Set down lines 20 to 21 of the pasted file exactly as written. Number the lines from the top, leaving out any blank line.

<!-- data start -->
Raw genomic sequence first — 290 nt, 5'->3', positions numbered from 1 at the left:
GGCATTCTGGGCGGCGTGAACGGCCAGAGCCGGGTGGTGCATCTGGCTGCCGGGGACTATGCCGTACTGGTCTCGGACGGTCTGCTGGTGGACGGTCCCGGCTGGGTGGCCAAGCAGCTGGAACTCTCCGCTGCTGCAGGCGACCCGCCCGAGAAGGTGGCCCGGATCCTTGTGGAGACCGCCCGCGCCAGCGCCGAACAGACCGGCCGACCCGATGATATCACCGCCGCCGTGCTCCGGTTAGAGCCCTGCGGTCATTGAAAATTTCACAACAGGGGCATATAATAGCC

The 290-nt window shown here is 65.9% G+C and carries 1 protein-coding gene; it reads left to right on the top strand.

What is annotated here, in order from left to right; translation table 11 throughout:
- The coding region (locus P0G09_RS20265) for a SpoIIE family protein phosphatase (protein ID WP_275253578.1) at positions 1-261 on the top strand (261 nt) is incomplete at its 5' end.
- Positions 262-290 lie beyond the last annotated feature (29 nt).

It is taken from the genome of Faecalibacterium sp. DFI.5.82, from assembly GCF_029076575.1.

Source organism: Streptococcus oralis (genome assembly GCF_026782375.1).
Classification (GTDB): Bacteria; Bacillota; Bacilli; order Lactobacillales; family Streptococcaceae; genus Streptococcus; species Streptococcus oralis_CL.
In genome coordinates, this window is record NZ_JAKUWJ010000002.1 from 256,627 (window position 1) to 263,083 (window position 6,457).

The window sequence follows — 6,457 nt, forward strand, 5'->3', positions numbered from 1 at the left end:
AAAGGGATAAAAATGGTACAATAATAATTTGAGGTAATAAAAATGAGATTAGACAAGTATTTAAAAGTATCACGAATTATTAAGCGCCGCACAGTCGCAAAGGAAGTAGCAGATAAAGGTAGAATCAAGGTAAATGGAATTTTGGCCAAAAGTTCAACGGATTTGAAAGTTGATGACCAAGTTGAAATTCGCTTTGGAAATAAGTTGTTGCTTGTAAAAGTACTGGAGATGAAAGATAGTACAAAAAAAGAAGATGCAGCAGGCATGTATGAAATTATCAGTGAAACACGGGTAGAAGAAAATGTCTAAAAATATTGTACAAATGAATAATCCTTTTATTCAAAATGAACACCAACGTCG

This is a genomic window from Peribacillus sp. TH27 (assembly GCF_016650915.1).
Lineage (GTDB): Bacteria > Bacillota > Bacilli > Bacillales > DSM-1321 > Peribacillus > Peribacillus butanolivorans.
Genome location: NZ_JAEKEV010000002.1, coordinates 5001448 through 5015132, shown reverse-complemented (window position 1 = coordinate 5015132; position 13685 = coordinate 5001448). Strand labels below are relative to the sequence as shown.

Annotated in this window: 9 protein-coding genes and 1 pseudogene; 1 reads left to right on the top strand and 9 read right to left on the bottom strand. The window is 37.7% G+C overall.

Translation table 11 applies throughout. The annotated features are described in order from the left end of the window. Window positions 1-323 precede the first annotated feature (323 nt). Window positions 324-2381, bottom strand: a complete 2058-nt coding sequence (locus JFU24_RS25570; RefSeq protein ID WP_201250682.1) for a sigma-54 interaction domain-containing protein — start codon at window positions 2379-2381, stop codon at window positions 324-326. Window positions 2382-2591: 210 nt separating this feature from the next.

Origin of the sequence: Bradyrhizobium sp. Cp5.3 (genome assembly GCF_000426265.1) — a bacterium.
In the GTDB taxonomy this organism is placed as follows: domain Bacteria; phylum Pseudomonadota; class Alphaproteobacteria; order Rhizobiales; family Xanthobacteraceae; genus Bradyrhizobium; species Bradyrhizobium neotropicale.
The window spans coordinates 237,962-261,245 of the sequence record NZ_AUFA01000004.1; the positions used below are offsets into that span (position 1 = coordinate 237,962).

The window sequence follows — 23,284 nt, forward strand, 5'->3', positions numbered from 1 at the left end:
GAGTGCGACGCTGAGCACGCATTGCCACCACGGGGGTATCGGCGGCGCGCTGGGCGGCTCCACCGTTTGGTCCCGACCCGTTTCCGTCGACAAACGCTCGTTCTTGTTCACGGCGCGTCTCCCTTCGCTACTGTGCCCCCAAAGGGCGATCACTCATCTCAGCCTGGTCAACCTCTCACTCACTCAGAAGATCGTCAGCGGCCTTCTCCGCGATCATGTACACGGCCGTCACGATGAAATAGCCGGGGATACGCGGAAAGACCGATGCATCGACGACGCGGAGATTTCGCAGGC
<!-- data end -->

The window spans coordinates 237,962-261,245 of the sequence record NZ_AUFA01000004.1; the positions used below are offsets into that span (position 1 = coordinate 237,962).

The window sequence follows — 23,284 nt, forward strand, 5'->3', positions numbered from 1 at the left end: